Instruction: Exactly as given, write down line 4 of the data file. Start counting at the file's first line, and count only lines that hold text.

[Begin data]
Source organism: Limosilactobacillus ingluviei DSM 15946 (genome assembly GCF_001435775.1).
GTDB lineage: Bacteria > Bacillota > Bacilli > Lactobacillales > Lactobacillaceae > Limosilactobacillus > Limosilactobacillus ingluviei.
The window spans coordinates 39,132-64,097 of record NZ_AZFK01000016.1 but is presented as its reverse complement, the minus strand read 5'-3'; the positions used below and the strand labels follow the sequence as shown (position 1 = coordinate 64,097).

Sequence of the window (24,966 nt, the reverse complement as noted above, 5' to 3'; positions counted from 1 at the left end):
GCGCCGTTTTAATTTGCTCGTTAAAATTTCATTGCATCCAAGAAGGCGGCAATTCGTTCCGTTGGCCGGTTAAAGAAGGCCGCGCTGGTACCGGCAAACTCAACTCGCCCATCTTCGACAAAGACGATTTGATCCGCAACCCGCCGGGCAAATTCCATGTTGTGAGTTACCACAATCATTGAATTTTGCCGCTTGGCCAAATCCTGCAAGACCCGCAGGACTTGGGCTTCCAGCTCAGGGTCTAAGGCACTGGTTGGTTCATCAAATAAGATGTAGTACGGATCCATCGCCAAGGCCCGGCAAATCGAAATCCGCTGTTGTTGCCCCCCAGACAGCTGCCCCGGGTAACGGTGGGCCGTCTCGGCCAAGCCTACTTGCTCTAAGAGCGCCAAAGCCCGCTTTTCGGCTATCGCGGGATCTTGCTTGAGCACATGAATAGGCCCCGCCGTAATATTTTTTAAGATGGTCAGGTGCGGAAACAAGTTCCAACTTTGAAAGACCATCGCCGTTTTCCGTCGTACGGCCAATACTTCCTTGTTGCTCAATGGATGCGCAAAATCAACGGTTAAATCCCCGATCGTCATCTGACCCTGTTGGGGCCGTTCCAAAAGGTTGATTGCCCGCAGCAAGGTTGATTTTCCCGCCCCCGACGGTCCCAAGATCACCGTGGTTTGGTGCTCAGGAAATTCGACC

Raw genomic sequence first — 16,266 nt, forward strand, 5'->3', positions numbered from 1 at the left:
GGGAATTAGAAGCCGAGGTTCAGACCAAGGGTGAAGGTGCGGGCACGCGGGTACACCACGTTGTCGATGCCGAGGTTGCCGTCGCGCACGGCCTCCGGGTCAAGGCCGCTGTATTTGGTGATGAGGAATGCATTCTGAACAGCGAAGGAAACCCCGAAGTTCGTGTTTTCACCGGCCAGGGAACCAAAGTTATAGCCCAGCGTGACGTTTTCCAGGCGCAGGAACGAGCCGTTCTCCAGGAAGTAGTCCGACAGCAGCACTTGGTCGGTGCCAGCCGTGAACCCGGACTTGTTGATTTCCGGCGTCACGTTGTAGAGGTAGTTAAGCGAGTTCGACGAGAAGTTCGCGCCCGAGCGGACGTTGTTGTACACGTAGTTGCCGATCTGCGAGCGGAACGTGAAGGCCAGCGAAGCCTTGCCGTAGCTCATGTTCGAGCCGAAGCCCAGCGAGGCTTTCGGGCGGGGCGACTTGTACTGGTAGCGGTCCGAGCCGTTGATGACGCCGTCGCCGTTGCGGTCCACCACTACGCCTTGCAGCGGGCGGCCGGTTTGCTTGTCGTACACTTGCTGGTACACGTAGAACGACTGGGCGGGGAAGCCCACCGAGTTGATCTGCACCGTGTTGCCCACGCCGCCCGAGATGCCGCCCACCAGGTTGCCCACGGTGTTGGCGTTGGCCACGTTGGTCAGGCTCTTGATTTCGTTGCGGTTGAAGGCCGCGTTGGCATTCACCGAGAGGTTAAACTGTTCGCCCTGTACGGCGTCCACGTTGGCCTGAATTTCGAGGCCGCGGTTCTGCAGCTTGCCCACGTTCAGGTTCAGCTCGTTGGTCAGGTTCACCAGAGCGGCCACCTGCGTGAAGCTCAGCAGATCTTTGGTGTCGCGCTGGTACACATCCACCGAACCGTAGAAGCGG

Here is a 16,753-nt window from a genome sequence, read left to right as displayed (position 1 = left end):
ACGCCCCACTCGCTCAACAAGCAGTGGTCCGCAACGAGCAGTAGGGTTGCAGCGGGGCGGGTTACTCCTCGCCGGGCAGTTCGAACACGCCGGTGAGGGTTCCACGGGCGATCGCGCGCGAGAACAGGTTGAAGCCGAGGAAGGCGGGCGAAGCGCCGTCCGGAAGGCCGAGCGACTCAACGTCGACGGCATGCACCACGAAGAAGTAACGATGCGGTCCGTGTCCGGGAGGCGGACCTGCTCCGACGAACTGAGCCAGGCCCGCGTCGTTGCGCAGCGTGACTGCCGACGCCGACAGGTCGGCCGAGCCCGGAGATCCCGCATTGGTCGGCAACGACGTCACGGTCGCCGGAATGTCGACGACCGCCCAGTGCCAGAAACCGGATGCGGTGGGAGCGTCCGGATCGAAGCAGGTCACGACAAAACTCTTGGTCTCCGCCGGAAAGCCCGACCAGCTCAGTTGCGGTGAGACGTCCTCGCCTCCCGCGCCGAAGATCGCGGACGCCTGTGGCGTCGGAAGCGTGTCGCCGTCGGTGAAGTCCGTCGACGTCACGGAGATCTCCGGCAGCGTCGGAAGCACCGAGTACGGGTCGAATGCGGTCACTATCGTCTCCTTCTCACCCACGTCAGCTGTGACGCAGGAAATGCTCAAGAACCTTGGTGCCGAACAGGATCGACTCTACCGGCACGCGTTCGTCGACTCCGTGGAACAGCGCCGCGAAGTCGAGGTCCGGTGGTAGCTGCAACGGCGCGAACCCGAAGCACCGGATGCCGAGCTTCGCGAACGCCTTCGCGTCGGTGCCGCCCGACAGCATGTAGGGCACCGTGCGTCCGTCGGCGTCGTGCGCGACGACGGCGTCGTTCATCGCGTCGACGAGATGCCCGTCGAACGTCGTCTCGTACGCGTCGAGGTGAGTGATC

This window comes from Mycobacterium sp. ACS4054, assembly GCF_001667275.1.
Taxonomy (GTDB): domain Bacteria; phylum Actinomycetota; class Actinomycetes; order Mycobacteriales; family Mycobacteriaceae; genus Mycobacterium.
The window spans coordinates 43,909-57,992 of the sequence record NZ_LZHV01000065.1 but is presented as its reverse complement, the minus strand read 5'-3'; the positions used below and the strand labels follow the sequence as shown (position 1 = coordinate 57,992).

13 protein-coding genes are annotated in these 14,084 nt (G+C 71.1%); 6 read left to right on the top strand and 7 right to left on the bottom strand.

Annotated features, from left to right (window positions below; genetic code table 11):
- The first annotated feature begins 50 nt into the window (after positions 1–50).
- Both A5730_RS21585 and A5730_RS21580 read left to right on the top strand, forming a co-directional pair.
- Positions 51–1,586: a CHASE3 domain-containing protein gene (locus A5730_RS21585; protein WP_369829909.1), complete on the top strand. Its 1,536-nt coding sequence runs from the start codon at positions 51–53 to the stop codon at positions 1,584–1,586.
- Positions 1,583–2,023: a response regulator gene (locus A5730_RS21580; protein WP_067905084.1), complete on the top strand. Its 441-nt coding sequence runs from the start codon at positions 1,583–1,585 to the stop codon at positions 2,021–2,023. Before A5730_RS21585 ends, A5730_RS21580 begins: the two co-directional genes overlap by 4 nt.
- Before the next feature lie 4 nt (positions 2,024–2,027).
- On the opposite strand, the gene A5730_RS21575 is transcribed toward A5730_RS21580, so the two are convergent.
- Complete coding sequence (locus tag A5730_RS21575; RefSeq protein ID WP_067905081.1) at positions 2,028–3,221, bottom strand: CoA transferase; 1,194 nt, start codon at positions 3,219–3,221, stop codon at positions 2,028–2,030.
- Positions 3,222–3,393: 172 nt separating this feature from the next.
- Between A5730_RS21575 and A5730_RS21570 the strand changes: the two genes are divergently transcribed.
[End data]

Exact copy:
Sequence of the window (24,966 nt, the reverse complement as noted above, 5' to 3'; positions counted from 1 at the left end):